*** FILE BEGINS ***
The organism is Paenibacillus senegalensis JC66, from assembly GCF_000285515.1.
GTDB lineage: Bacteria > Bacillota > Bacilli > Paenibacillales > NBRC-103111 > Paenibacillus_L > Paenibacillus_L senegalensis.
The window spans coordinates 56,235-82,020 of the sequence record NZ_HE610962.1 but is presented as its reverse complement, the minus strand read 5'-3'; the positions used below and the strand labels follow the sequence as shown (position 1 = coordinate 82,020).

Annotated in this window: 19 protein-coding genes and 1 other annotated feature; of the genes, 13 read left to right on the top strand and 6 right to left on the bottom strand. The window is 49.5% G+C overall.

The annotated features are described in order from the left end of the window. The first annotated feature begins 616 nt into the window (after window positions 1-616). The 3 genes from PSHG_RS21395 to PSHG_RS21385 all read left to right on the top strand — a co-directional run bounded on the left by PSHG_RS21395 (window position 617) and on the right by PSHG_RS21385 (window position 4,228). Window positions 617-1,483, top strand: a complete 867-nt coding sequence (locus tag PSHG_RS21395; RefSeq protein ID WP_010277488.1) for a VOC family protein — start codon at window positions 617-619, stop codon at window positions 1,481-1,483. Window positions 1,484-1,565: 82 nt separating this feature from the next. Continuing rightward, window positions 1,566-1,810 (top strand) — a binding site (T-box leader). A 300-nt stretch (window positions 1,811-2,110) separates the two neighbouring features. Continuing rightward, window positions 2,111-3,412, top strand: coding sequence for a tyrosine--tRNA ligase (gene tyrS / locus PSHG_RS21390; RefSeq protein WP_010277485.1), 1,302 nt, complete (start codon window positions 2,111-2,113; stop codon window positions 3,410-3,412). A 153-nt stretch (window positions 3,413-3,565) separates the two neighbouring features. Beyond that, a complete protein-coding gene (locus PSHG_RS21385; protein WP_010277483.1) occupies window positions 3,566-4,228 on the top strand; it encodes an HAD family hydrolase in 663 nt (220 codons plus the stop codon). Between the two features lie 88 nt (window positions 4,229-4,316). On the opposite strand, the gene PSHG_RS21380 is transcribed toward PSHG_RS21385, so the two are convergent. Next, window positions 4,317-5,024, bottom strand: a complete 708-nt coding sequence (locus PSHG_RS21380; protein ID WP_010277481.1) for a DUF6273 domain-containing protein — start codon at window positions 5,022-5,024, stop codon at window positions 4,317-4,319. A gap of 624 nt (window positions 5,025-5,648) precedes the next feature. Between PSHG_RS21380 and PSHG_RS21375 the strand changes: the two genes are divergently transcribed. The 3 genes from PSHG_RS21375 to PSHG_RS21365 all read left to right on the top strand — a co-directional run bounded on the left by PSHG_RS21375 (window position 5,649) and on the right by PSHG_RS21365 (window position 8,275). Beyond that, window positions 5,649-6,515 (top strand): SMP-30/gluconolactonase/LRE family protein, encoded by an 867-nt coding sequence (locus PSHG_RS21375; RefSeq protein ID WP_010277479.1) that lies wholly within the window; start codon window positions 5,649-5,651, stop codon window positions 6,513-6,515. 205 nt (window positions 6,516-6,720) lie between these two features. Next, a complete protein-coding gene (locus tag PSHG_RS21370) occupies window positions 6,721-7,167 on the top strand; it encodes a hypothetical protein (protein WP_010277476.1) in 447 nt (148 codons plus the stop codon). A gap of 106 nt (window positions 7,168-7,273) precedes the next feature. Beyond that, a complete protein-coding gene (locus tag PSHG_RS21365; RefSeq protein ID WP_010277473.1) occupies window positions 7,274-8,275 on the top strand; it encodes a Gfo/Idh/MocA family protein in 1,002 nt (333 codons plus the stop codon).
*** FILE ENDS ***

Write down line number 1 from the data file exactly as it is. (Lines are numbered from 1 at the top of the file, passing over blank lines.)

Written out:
The organism is Paenibacillus senegalensis JC66, from assembly GCF_000285515.1.